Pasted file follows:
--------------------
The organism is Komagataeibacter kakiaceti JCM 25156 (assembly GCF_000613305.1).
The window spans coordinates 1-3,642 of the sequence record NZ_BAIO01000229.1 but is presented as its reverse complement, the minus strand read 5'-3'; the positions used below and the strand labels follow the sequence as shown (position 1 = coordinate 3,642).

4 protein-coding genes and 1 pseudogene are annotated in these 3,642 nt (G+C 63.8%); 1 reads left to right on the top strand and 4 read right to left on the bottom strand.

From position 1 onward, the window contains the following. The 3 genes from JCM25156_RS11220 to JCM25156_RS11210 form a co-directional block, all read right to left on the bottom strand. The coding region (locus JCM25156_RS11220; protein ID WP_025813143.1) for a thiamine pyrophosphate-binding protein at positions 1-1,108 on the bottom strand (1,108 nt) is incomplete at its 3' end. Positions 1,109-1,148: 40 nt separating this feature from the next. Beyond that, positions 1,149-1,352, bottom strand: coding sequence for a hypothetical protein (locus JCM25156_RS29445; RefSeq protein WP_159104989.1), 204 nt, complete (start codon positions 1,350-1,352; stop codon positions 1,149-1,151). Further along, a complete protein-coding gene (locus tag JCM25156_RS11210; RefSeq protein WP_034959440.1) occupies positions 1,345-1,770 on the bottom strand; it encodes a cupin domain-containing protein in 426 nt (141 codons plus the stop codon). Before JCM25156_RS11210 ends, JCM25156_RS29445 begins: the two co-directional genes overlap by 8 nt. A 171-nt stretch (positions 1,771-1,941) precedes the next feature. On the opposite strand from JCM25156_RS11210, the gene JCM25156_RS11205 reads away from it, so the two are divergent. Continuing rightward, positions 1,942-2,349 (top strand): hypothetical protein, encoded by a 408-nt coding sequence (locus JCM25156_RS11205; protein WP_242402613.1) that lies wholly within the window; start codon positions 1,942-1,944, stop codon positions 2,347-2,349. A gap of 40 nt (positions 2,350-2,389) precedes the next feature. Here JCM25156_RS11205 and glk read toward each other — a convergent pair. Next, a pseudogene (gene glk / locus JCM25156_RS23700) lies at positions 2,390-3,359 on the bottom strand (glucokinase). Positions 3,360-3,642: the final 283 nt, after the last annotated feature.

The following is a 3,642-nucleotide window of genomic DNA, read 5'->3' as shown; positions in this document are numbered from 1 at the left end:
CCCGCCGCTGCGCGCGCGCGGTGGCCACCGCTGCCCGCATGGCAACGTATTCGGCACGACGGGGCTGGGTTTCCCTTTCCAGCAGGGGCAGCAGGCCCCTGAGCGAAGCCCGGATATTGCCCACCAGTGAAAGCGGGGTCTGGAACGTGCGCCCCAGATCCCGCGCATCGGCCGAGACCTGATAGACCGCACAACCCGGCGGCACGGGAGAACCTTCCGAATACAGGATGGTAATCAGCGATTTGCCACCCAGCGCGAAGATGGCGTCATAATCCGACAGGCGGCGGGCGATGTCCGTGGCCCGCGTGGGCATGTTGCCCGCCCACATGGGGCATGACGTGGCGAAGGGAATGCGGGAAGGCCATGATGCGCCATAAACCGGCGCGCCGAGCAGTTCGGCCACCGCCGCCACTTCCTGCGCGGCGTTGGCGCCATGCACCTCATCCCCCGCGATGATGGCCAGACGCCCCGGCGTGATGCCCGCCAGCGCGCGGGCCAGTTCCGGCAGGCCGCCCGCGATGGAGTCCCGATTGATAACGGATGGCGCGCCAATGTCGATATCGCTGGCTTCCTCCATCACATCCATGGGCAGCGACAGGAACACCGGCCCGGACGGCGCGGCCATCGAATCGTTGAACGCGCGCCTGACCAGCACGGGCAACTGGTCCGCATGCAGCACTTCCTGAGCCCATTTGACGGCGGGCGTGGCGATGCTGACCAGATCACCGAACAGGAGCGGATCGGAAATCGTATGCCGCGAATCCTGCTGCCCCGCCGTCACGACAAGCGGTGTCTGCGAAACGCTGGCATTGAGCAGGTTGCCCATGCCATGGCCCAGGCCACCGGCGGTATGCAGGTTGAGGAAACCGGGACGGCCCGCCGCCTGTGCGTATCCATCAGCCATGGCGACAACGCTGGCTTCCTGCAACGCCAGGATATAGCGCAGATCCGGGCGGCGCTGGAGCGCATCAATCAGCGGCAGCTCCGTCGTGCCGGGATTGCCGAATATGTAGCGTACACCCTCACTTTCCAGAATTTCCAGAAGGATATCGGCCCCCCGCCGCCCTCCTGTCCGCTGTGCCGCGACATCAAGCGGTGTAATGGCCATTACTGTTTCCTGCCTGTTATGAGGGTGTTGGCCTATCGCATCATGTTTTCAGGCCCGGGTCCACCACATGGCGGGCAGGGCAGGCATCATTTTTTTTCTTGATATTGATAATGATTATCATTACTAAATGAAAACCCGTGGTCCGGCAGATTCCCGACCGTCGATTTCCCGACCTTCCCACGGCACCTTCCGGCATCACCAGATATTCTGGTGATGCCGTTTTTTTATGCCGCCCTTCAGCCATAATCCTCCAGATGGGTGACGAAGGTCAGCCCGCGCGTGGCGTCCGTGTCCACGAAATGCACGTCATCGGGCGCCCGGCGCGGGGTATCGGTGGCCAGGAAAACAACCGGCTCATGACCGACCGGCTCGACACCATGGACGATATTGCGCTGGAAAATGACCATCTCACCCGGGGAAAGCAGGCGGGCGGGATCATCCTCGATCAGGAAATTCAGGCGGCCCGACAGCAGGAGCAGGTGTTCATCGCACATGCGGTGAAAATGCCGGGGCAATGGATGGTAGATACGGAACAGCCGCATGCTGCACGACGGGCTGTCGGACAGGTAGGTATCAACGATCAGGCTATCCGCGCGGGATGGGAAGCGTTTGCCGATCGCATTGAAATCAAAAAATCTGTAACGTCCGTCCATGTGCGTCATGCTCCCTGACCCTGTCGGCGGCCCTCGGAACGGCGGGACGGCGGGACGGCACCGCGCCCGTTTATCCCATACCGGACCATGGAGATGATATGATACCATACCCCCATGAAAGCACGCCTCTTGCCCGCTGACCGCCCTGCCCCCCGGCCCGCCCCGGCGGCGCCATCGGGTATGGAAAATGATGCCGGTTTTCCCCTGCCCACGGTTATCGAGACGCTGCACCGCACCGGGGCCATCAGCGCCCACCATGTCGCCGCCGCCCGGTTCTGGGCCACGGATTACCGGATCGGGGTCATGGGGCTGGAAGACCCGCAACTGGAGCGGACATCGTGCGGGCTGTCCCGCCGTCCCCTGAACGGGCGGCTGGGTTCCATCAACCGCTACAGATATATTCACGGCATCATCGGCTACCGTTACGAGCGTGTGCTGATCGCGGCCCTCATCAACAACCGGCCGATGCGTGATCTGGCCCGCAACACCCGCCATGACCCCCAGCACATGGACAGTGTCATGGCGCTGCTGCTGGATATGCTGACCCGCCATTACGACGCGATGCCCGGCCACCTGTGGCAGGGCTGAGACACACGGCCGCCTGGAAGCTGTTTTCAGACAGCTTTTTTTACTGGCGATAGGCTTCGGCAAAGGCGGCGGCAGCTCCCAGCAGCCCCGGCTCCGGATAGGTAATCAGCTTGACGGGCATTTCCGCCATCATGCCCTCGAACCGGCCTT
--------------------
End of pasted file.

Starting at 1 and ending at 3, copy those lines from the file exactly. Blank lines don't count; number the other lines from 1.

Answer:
The organism is Komagataeibacter kakiaceti JCM 25156 (assembly GCF_000613305.1).
The window spans coordinates 1-3,642 of the sequence record NZ_BAIO01000229.1 but is presented as its reverse complement, the minus strand read 5'-3'; the positions used below and the strand labels follow the sequence as shown (position 1 = coordinate 3,642).

4 protein-coding genes and 1 pseudogene are annotated in these 3,642 nt (G+C 63.8%); 1 reads left to right on the top strand and 4 read right to left on the bottom strand.